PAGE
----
Step 1: Git & GitHub

Git and GitHub have often been overlooked topics when it comes to open source. They are an integral part of contributing to open source, yet they are just left with a list of commands. I’ll do my best to give you here a concise guide to git and GitHub, including all key terminologies and functionalities.

  • Git: Git is a version control system that allows teams to work on large projects with versioning and collaboration support

    • Commit: A commit would be on a version of the particular source. Commits include information about the changes and who made them.
    • Branches: When collaborating different teams need to work on different aspects of the source, branches provide a way for teams to take the source repository’s current commit source to what you could call a somewhat altogether different repo that could be merged later into the main version (main branch) when the team is done.
    • Merge Conflicts: If two of the teams edit the same part of the source in 2 different branches and the first one gets merged then the second one will have to review and resolve any conflicts since the changes in the second PR do not change the main now, but branch 1’s source has been merged into the main.
  • GitHub: GitHub is a hosting provider for git which has now branched out to have many other services, which give it the title of the place where the world writes code.

    • Forks: Most of the time you do not have access to the official hosted repo’s branches to make your edits (for obvious security reasons), in that case, you have to download that repo not locally but on your personal GitHub account so that it’s still accessible to the internet.
    • Pull Requests: It’s just you asking the people who do have access to the official hosted repo to pull your fork and merge its branch to the source of the official repository. (This is one way to contribute)
    • Issues: Just a tracker of the submissions for bug reports, feature requests and other things someone might suggest/report to a project.

There are many Git Cheatsheets available on the internet if you need one!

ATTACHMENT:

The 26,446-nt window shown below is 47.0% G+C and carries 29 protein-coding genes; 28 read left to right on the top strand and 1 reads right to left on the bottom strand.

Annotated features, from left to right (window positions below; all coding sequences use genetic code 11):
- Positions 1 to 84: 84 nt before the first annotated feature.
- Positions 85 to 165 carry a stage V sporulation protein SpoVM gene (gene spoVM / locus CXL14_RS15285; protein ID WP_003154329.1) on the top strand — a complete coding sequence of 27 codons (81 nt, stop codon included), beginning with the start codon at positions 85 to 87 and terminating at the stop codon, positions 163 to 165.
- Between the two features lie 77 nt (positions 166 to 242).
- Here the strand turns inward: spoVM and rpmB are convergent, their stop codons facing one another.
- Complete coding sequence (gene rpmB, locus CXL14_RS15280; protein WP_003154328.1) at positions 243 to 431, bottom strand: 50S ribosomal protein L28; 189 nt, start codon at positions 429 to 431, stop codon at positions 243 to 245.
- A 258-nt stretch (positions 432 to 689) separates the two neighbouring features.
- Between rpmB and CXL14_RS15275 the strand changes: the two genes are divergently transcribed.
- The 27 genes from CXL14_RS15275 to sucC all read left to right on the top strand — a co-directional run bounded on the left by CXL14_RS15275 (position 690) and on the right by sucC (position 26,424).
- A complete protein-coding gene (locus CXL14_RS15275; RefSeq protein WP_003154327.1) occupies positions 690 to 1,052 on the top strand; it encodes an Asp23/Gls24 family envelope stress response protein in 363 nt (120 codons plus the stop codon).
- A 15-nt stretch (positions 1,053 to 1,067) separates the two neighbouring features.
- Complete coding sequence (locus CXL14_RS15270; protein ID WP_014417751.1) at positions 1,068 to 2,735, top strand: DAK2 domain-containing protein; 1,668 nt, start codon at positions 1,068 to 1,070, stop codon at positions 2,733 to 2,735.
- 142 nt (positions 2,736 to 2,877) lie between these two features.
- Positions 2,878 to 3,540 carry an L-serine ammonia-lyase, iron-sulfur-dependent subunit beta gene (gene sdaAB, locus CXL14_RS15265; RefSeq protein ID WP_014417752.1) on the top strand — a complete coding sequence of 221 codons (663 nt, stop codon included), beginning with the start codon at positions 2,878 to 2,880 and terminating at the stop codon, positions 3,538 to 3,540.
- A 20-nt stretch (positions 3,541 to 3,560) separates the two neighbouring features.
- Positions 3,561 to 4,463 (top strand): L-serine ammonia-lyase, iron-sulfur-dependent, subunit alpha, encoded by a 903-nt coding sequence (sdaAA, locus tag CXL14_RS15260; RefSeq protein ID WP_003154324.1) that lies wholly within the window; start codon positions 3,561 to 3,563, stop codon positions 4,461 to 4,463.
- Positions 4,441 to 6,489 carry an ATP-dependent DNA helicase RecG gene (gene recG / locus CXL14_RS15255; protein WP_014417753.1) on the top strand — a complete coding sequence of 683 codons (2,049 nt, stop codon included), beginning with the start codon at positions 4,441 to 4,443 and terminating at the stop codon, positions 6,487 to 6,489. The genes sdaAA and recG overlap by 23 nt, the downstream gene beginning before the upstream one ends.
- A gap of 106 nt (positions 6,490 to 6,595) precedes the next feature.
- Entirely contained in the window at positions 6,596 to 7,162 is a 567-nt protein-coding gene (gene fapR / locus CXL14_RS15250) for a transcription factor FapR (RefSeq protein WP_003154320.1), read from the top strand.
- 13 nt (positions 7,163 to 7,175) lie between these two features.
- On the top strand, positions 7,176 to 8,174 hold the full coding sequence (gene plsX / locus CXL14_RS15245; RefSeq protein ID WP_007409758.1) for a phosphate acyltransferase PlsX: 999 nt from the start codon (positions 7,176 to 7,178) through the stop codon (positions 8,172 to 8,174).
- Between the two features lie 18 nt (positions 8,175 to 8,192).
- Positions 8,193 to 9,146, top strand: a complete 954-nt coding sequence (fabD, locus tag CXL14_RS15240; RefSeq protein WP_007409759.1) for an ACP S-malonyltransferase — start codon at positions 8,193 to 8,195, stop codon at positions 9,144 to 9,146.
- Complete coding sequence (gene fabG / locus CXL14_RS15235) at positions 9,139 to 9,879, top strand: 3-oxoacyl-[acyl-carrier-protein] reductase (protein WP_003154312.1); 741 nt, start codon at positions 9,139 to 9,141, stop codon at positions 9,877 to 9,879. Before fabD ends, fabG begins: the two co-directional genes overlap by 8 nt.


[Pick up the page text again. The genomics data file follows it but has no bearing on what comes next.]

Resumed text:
Step 2: How to approach projects?

Finding projects is very hard; Here is a list of approaches you should use to find your projects:

  • Your Network
    Many people in your network will have their projects hosted on GitHub it is a great opportunity to add value to their projects.

People in my network have always surprised me with cool projects! I am sure your network will surprise you too!

  • Projects You Use
    There are hundreds of projects you already use, did you know that Chrome, Brave, Android, VS Code, GitLab and Gitpod are all open source?

There are Open Source projects like Curl which have been used on Mars 🤯

  • People you follow

If you are seeing this post, you must be following some people who have open-source projects! Yes, everyone whom I follow has at least one!

are a mere FEW!

  • GitHub Trending
    YES, YOU HEARD IT RIGHT, GitHub has a page to keep you up with all trending repositories, it can be used to find new projects to contribute to

It can be filtered by languages as well 🚀

  • GitHub Search
    You can also search GitHub for repositories and issues, beginners can try to find the label of good-first-issue

I used it to find 3+ Issues on the first day of my first Hacktoberfest, which had been merged!

  • Good-first-issue sites
    Some websites help you find issues to contribute to –

First Contributions, EddieHub Issue Finder, goodfirstissue.dev, goodfirstissues.com, firsttimersonly.com.

  • Communities
    Communities like EddieHub have several open-source projects seeking contributions!

Step 3: Making your first pr

This one should be pretty straightforward, it’s just a simple checklist

  1. I have identified where I can add value (Go back to the graph mentioning types of contributions)

  2. I have found a project to contribute to (The step before this one)

  3. I know basic Git & GitHub concepts (Step 1)

  4. I have made a PR to EddieHubCommunity/hacktoberfest-practice to add my name to test out step 3

  5. I have read the contributing guide and the code of conduct of the project (if they do not exist please do not consider contributing to that project as a first-timer)

  6. Make a PR ✅

I need your help people — I’ve been writing this article since a great while now, but I think I still do not have enough perspective of different people just beginning in open source. If you’ve got a minute or two please share how can I improve this article and include more information. Thanks!

Finally, I’d like to thank everyone who took the time to read this blog post all the way through. If you love my content, feel free to follow me on Twitter for more such memey content